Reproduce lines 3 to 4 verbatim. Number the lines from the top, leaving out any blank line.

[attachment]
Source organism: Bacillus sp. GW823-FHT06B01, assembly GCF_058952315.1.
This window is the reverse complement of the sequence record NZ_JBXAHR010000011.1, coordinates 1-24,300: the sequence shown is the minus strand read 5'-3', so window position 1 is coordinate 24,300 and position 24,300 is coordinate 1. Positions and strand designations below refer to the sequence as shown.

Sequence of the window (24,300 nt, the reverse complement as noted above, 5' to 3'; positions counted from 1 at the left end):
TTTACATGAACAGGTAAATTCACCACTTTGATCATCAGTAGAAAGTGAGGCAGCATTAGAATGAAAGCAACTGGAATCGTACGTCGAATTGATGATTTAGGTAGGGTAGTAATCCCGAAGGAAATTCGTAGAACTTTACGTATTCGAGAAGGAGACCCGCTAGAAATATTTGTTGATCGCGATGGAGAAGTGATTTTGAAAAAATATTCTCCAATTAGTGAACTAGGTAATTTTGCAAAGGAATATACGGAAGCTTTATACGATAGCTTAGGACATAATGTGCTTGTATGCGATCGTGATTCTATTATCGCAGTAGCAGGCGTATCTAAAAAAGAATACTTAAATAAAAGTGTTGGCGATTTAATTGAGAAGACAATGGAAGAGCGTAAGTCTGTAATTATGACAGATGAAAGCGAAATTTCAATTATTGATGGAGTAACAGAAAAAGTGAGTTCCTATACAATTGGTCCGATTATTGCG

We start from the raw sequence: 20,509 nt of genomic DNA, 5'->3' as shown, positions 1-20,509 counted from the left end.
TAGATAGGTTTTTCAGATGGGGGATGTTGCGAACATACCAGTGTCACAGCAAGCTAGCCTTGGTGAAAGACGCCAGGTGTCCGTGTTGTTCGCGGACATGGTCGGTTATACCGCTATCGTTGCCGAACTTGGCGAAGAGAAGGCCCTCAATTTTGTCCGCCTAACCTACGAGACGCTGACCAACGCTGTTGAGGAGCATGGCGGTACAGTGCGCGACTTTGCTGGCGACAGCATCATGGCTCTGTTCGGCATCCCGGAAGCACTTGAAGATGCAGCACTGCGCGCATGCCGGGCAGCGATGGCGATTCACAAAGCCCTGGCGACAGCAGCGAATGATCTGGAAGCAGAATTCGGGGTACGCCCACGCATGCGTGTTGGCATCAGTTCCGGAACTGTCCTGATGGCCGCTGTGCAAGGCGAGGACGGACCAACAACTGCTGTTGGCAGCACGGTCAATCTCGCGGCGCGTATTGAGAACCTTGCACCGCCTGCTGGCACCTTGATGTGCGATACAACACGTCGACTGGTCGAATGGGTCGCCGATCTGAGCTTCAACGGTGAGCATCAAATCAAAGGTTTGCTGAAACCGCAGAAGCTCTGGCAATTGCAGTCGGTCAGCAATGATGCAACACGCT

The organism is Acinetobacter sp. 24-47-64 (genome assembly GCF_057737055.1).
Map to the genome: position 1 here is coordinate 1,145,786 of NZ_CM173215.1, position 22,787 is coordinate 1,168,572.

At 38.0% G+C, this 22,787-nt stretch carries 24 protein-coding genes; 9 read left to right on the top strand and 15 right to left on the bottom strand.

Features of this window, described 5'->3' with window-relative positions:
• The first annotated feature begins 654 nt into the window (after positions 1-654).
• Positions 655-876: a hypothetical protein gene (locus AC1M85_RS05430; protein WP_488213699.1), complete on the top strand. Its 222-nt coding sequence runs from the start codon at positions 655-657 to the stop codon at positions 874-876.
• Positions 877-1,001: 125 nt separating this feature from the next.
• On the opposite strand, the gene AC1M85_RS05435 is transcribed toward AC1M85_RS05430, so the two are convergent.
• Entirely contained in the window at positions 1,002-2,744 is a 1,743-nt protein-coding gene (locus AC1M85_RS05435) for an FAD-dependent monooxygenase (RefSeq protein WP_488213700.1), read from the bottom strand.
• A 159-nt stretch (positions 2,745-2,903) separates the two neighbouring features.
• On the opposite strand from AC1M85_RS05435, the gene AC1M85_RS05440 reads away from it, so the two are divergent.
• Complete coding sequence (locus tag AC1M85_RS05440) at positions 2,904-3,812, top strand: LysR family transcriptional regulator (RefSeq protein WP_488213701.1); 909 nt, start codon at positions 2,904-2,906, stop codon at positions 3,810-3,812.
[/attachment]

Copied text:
Sequence of the window (24,300 nt, the reverse complement as noted above, 5' to 3'; positions counted from 1 at the left end):
TTTACATGAACAGGTAAATTCACCACTTTGATCATCAGTAGAAAGTGAGGCAGCATTAGAATGAAAGCAACTGGAATCGTACGTCGAATTGATGATTTAGGTAGGGTAGTAATCCCGAAGGAAATTCGTAGAACTTTACGTATTCGAGAAGGAGACCCGCTAGAAATATTTGTTGATCGCGATGGAGAAGTGATTTTGAAAAAATATTCTCCAATTAGTGAACTAGGTAATTTTGCAAAGGAATATACGGAAGCTTTATACGATAGCTTAGGACATAATGTGCTTGTATGCGATCGTGATTCTATTATCGCAGTAGCAGGCGTATCTAAAAAAGAATACTTAAATAAAAGTGTTGGCGATTTAATTGAGAAGACAATGGAAGAGCGTAAGTCTGTAATTATGACAGATGAAAGCGAAATTTCAATTATTGATGGAGTAACAGAAAAAGTGAGTTCCTATACAATTGGTCCGATTATTGCG